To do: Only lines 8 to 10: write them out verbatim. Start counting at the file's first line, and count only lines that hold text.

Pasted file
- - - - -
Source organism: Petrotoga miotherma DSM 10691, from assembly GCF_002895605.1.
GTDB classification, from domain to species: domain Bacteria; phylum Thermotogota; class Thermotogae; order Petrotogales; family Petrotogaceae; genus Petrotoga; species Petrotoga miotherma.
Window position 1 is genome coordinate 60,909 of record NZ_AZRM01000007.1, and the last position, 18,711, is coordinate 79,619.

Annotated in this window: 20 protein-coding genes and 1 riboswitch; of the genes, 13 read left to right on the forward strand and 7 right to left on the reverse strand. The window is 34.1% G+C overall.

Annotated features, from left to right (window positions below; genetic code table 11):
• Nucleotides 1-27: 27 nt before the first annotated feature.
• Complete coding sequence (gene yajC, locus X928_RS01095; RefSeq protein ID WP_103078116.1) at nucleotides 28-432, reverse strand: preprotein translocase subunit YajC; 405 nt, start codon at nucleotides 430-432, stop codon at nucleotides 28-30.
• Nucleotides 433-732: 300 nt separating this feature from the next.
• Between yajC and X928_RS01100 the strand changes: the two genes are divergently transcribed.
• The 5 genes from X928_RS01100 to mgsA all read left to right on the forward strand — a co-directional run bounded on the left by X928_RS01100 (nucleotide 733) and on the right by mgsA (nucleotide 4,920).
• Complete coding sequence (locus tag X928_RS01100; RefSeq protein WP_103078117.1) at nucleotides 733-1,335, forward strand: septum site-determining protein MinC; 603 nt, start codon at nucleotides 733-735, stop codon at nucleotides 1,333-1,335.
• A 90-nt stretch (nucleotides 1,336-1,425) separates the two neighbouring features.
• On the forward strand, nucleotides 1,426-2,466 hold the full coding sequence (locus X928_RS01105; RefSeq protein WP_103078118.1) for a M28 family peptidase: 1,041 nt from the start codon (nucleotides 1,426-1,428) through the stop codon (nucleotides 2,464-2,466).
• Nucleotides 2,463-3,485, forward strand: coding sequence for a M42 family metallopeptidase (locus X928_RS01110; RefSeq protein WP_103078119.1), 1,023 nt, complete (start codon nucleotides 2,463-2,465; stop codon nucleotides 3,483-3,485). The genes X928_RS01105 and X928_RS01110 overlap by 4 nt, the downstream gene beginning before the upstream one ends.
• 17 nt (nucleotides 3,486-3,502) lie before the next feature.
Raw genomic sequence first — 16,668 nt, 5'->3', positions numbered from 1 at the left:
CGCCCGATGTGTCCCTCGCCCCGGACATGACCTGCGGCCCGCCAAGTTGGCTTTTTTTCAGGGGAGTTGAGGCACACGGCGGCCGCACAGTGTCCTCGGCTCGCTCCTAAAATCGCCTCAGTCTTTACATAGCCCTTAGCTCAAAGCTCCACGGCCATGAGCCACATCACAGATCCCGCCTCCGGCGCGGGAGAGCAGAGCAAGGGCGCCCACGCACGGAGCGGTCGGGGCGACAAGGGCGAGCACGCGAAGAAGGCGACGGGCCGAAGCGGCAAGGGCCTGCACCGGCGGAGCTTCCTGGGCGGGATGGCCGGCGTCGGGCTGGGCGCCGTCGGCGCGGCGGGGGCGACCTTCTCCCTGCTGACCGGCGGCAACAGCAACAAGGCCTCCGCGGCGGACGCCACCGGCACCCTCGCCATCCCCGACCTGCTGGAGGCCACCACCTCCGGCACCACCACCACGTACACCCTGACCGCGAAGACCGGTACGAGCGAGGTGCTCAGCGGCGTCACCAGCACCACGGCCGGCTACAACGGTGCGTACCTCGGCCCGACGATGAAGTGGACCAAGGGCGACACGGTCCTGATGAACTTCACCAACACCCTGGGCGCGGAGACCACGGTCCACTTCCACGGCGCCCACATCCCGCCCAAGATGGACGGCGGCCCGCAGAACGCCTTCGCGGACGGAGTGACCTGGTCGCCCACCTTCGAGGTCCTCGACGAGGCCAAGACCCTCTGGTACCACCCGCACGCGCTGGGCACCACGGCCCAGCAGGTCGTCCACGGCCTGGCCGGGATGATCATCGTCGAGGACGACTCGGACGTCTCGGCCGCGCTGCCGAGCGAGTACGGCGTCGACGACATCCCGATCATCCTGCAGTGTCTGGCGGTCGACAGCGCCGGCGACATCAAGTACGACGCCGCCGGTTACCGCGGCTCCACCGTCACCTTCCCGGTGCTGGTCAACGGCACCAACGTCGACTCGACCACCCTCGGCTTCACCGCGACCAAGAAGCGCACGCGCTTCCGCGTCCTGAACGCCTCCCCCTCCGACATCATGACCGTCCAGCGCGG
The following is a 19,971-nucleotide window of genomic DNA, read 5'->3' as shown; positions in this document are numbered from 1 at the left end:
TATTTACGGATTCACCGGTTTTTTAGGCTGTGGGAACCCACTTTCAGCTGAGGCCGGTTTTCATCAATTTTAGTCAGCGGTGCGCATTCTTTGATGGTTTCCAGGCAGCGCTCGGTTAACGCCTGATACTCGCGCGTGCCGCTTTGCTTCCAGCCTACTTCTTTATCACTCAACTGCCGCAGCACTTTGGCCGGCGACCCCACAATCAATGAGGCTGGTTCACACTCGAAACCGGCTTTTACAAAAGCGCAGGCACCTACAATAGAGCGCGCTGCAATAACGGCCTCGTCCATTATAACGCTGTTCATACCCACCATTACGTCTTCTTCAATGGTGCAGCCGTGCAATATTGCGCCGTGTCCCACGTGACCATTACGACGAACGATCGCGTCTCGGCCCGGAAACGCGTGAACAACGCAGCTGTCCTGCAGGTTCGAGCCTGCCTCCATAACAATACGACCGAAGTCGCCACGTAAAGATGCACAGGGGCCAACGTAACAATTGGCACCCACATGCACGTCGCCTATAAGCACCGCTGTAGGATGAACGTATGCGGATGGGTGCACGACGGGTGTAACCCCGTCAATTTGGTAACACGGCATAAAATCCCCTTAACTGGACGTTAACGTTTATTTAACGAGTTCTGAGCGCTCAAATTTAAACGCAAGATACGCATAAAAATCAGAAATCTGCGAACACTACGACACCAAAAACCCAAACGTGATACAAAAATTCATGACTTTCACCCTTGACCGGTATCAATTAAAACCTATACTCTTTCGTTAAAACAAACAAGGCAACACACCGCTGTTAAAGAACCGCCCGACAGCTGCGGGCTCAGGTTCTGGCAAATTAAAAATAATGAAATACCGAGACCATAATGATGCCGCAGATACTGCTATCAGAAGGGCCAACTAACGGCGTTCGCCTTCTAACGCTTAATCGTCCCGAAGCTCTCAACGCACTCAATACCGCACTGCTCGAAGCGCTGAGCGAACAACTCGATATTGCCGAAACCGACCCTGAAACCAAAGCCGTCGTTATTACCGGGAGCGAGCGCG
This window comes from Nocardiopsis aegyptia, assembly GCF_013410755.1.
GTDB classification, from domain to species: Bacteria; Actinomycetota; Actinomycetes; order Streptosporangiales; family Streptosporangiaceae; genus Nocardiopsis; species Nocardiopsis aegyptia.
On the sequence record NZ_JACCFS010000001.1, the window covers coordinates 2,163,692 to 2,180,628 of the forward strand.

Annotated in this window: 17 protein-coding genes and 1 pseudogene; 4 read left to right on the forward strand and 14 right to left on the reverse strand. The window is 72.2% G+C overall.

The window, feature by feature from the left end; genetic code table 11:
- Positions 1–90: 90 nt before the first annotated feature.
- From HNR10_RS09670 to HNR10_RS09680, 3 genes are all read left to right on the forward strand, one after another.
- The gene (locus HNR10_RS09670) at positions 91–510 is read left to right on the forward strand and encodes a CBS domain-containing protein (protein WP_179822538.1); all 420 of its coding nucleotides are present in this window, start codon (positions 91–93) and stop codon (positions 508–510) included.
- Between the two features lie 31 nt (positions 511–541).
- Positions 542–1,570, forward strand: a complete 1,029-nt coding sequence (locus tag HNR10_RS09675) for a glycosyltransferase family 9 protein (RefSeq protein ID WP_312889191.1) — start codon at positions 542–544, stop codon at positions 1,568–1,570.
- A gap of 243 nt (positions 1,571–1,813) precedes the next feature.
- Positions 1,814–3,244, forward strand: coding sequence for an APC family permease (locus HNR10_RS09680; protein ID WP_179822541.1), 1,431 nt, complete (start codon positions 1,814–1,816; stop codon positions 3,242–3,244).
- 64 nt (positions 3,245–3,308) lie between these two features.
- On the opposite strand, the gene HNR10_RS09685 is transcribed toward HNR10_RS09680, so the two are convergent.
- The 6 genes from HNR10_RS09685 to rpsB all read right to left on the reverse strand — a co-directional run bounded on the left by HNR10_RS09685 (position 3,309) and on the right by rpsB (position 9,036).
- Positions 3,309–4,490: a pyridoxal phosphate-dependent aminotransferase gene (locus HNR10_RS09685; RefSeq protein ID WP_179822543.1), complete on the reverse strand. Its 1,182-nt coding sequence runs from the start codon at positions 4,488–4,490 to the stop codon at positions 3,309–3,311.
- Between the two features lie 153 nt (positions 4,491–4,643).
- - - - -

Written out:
• Nucleotides 433-732: 300 nt separating this feature from the next.
• Between yajC and X928_RS01100 the strand changes: the two genes are divergently transcribed.
• The 5 genes from X928_RS01100 to mgsA all read left to right on the forward strand — a co-directional run bounded on the left by X928_RS01100 (nucleotide 733) and on the right by mgsA (nucleotide 4,920).